The development of molecular probes for the in vitro and in vivo study of glucocerebrosidase
Master of Science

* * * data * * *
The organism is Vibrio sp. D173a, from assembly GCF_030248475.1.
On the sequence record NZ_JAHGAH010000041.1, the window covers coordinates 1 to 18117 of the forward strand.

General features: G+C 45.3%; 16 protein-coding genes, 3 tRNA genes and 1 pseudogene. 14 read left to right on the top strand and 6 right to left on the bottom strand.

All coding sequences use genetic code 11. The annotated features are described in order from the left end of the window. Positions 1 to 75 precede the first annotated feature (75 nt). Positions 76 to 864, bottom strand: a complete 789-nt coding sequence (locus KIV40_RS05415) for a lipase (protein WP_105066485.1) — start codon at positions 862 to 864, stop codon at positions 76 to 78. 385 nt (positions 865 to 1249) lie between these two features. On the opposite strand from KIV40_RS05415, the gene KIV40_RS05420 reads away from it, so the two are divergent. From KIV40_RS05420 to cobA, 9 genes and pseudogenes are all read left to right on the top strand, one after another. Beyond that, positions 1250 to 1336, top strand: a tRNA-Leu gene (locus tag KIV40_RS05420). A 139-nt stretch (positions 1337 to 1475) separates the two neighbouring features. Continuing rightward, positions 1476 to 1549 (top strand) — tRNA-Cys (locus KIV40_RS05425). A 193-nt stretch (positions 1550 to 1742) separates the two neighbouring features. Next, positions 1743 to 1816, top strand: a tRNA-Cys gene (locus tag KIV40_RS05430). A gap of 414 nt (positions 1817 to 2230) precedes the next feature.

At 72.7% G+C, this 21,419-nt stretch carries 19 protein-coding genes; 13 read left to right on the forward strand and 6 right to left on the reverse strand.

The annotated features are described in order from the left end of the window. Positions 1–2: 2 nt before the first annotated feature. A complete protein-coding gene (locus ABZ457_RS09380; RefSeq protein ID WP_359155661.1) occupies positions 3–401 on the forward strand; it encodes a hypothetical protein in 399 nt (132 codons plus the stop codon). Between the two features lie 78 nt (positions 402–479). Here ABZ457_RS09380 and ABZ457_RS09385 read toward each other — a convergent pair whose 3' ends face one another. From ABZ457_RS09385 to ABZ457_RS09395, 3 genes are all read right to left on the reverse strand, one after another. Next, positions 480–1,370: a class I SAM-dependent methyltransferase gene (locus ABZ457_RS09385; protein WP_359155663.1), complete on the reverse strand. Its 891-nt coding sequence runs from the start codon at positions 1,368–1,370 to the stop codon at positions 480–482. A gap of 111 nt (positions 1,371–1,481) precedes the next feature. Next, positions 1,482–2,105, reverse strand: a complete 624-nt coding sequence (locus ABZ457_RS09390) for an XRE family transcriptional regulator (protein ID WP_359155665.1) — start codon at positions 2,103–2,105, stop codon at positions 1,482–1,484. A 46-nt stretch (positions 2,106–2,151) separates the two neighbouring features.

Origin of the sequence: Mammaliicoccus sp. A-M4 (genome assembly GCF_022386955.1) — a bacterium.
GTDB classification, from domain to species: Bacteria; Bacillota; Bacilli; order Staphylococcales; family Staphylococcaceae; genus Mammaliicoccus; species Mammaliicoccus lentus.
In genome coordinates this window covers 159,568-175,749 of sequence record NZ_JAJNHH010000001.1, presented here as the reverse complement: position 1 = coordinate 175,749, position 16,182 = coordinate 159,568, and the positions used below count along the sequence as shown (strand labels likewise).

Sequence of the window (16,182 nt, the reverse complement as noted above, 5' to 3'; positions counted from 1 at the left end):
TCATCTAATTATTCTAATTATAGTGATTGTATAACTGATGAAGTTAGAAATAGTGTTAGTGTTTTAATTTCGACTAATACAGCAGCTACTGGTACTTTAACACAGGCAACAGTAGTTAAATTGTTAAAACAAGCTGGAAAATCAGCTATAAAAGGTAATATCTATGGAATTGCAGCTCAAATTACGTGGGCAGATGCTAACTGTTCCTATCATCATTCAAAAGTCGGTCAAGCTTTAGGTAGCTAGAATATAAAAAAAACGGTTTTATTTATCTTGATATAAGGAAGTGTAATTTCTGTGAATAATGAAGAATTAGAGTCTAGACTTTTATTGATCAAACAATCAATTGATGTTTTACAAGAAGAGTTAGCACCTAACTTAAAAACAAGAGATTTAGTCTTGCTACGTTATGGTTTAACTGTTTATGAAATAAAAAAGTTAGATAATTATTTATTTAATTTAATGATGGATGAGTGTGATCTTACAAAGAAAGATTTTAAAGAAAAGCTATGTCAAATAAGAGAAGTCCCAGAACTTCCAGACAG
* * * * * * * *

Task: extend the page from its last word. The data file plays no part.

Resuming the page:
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Parkinson’s Disease (PD) is one of the most common neurodegenerative diseases in the world. Despite its prevalence, the disease is difficult to diagnose early with the vast majority of individuals already having significant neuronal death prior to therapeutic intervention. PD is characterized by the lysosome’s unusual inability to dispose of α-synuclein in areas of the brain that primarily control motor function. Recently, studies have shown that in post-mortem brain samples from suspected PD patients, there is a deficiency in the activity of the lysosomal enzyme glucocerebrosidase (GCase). GCase is a retaining β-glucosidase that hydrolyzes glucosylceramide in the lysosomes of normal cells. Interestingly, deficiency in enzyme activity was found in both early or late stages of the disease suggesting that GCase could be a biomarker of early PD. To validate GCase as a potential biomarker this thesis focuses on the development of molecular probes for the detection of GCase activity in biological systems. Recently the Phenix lab has developed a class of N-alkylated conduritol aziridines that were shown to be potent and selective irreversible inhibitors of GCase in vitro. A new synthesis pathway has been developed to synthesize these compounds more efficiently and which can be adaptable for producing fluorescent derivatives for in vitro imaging and radioactive derivatives for in vivo imaging. Two new fluorescent derivatives have been developed as well two fluorinated derivatives for future radiolabelling. The development of techniques to radiolabel these compounds is shown in this work. Future work will be done to optimize radiolabelling and test these molecular probes for imaging GCase in biologically relevant systems to validate it as a biomarker for PD.